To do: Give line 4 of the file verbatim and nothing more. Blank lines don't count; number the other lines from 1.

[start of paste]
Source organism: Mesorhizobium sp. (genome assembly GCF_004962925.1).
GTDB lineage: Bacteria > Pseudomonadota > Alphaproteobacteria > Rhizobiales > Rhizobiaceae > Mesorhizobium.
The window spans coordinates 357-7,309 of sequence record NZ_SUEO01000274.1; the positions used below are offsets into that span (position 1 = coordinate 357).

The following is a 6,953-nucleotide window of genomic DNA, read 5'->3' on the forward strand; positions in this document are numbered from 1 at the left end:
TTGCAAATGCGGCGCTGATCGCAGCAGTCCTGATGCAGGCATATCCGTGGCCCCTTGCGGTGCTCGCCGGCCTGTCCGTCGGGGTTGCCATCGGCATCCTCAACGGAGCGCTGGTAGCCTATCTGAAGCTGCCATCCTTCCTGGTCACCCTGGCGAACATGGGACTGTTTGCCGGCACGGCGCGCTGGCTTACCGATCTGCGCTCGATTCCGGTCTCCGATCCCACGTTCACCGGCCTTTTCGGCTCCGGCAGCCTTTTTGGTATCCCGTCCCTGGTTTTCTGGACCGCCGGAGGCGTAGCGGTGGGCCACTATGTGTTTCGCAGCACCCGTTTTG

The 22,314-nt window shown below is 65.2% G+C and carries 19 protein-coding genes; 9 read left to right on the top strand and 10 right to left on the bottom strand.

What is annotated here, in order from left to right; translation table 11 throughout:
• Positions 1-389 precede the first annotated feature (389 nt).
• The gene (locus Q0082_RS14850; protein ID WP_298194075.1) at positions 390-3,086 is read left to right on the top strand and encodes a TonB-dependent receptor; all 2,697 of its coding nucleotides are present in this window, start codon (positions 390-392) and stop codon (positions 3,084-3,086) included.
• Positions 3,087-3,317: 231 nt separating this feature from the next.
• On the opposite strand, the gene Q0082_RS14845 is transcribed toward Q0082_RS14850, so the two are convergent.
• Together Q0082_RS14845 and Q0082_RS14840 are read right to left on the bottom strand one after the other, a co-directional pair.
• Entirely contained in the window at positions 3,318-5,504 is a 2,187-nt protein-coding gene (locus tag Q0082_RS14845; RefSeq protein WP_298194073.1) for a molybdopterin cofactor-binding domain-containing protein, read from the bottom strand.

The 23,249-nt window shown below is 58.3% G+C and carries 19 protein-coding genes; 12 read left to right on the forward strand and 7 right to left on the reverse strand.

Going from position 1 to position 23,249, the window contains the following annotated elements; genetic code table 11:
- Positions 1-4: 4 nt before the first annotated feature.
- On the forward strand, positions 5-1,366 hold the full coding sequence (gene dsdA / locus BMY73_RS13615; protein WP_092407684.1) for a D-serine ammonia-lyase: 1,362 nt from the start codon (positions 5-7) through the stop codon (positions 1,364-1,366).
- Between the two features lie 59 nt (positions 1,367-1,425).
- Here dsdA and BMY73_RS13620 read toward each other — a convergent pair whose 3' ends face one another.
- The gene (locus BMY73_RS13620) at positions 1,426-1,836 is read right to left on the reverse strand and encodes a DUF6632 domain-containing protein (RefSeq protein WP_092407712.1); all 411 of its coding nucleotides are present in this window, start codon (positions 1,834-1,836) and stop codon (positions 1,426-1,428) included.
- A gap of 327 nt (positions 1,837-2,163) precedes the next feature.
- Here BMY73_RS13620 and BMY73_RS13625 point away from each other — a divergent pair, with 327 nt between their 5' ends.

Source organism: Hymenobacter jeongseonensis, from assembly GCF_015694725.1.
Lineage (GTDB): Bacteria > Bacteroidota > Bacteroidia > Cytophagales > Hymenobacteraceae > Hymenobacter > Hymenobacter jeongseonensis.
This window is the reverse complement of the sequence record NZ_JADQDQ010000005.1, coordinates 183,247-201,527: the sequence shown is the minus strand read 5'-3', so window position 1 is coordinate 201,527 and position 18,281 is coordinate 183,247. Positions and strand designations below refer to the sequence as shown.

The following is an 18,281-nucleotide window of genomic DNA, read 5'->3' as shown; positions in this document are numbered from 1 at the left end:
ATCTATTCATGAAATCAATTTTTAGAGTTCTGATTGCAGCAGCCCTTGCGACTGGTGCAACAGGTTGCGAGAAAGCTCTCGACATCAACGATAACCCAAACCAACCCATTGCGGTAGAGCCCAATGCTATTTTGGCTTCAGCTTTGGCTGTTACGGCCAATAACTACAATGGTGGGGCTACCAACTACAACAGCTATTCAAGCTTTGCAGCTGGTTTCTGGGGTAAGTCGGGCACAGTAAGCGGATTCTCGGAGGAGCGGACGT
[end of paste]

The following is a 6,953-nucleotide window of genomic DNA, read 5'->3' on the forward strand; positions in this document are numbered from 1 at the left end: